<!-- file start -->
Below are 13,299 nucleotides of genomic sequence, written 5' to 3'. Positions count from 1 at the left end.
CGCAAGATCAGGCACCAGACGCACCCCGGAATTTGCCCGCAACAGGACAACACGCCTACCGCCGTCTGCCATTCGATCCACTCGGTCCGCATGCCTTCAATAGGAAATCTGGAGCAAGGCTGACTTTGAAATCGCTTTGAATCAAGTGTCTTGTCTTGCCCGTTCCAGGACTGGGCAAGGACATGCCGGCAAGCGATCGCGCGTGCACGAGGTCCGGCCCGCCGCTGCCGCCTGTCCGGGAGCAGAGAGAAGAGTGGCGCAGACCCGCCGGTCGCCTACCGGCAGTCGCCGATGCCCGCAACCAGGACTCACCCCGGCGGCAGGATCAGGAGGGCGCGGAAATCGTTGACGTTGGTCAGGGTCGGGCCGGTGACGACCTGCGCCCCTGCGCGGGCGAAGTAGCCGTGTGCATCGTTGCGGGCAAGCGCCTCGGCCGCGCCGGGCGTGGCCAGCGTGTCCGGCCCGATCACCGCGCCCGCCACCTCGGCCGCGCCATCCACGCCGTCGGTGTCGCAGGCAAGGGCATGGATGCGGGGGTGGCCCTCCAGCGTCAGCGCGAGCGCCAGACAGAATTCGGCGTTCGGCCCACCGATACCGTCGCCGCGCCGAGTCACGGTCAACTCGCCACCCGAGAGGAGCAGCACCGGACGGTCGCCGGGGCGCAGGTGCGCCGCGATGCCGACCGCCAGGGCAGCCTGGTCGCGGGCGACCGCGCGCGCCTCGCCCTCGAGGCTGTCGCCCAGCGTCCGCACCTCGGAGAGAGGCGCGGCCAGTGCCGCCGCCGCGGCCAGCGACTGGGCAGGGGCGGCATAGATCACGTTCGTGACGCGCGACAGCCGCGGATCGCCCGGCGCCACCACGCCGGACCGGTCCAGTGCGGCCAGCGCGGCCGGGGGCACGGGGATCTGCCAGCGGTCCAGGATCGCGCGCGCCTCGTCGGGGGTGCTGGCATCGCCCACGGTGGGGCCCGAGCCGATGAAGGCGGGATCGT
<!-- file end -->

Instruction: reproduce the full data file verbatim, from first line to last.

Below are 13,299 nucleotides of genomic sequence, written 5' to 3'. Positions count from 1 at the left end.
CGCAAGATCAGGCACCAGACGCACCCCGGAATTTGCCCGCAACAGGACAACACGCCTACCGCCGTCTGCCATTCGATCCACTCGGTCCGCATGCCTTCAATAGGAAATCTGGAGCAAGGCTGACTTTGAAATCGCTTTGAATCAAGTGTCTTGTCTTGCCCGTTCCAGGACTGGGCAAGGACATGCCGGCAAGCGATCGCGCGTGCACGAGGTCCGGCCCGCCGCTGCCGCCTGTCCGGGAGCAGAGAGAAGAGTGGCGCAGACCCGCCGGTCGCCTACCGGCAGTCGCCGATGCCCGCAACCAGGACTCACCCCGGCGGCAGGATCAGGAGGGCGCGGAAATCGTTGACGTTGGTCAGGGTCGGGCCGGTGACGACCTGCGCCCCTGCGCGGGCGAAGTAGCCGTGTGCATCGTTGCGGGCAAGCGCCTCGGCCGCGCCGGGCGTGGCCAGCGTGTCCGGCCCGATCACCGCGCCCGCCACCTCGGCCGCGCCATCCACGCCGTCGGTGTCGCAGGCAAGGGCATGGATGCGGGGGTGGCCCTCCAGCGTCAGCGCGAGCGCCAGACAGAATTCGGCGTTCGGCCCACCGATACCGTCGCCGCGCCGAGTCACGGTCAACTCGCCACCCGAGAGGAGCAGCACCGGACGGTCGCCGGGGCGCAGGTGCGCCGCGATGCCGACCGCCAGGGCAGCCTGGTCGCGGGCGACCGCGCGCGCCTCGCCCTCGAGGCTGTCGCCCAGCGTCCGCACCTCGGAGAGAGGCGCGGCCAGTGCCGCCGCCGCGGCCAGCGACTGGGCAGGGGCGGCATAGATCACGTTCGTGACGCGCGACAGCCGCGGATCGCCCGGCGCCACCACGCCGGACCGGTCCAGTGCGGCCAGCGCGGCCGGGGGCACGGGGATCTGCCAGCGGTCCAGGATCGCGCGCGCCTCGTCGGGGGTGCTGGCATCGCCCACGGTGGGGCCCGAGCCGATGAAGGCGGGATCGT